RE-TELLING IT LIKE IT IS: AN IMPORTANT PART OF NARRATIVE PREACHING

When I was a younger, more inexperienced preacher I made a grave and great mistake in my preaching.  That is not to say I no longer make mistakes, for every homily has its fair share of problems, but when I was new at this I made a mistake in my methodology.  That mistake is to assume that the people hearing my sermon were as familiar with the text as I was and therefore their minds were already prepared to move beyond basic comprehension.

The problem with that assumption is that it is not true.  It is not true for two reasons.  The first reason is that by the time I preach a text, I’ve spent 15-20 hours with it.  It is illogical to expect the people hearing it to have the same recent work with it.  Even if they know the basic story from previous studies and readings, it is most likely not fresh in their mind.  The second reason it is not true is that the Bible is a great mystery to most people.  Many are about as familiar with it as they are the Iliad.  Some maybe more familiar with the Iliad than the Minor Prophets and the majority are more familiar with Twilight than with Torah.

The issue is uniquely vital in regards to the Old Testament.  The stories of Jesus are familiar to most people–the Prodigal Child, Render to Caesar, and the Crucifixion are things even pagans know of.  The Old Testament, however, is a different story.  Its odd theological constructions, arcane language and practices, sociological distance, and unflattering heroes pose deep problems in comprehension.

For me the solution comes in making sure, if nothing else, that the audience has a basic comprehension of the storyline and plot of what takes place in the story.  The best way to do that is to retell the story.  It is not enough to read the text and then assume everyone is up speed.  That is what I used to be guilty of.  The story must be retold.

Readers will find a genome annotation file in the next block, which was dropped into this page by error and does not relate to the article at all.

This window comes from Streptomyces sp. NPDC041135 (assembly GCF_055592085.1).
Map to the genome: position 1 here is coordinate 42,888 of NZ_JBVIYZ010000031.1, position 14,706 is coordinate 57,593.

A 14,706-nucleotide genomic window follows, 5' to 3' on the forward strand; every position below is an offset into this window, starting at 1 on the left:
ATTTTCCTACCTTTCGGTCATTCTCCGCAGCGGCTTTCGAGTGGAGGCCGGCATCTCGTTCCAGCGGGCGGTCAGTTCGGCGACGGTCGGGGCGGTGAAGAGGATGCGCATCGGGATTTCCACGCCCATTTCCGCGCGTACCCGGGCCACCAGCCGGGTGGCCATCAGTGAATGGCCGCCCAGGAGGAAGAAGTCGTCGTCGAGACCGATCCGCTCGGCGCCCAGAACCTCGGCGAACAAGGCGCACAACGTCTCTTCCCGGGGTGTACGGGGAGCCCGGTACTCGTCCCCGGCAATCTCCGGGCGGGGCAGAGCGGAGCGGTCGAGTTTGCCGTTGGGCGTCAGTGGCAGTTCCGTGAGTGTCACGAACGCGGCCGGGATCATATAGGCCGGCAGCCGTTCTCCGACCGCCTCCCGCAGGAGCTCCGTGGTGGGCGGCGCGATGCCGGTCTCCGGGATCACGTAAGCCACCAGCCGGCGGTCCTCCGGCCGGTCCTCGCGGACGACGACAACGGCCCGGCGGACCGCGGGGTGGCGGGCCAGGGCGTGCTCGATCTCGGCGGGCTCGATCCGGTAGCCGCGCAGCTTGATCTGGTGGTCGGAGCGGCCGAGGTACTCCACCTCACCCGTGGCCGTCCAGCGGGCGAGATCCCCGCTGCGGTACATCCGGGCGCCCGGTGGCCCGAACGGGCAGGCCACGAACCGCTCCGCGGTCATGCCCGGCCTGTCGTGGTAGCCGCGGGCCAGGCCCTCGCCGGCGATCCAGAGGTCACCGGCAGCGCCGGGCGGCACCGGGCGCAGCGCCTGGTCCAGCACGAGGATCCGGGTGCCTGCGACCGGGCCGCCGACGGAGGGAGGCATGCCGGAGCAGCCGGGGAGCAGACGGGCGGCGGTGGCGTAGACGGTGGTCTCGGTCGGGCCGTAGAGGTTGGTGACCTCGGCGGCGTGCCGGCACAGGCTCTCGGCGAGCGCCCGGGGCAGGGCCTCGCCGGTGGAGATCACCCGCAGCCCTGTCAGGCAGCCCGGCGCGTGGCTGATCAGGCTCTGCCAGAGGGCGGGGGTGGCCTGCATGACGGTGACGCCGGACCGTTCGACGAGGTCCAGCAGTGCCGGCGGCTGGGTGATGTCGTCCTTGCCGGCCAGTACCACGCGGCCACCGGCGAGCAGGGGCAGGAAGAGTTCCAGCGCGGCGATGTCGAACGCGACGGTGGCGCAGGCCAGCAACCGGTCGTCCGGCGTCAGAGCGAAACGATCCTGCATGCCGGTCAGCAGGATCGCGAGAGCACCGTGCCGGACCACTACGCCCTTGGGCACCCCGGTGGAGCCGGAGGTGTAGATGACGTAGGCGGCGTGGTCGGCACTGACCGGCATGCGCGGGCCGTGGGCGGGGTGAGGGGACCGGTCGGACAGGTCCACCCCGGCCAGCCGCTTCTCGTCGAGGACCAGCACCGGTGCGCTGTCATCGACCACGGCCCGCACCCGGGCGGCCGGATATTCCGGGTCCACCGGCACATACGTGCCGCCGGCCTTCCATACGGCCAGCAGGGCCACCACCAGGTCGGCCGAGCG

But it must be more than simply retold in a blow by blow style.  It needs to be jazzed up.  This is where real preaching happens–when the story comes alive and moves into the now and doesn’t just stay in the past.  I advocate that the best way to do this is by visual image or much embellishment.  By embellish I mean that Gideon didn’t tear down the Asherah poll, no, instead he desecrated and then burned the Seahawk 12th man flag.  Embellishment.

Visuals work too.  This past week I used digital slides, which is rare for me, to show what I call “fake archaeology.”  It uses stick figures in what I imagined would have been Ehud’s plan diagram in paleo-Palestine.  By moving through those few slides, I was able to retell the same story of Ehud, but without the formal language of the text and at the same time reset it in the present.  Ehud is Ethan Hunt from Mission Impossible and he is a double agent with secret gadgets strapped to him and then in his escape he swipes a motorcycle and dodges bullets.  Embellishment and retelling are vital in helping people process what the Bible is actually talking about.

CASTING CALL–WHEN THE JUDGES SADDLED UP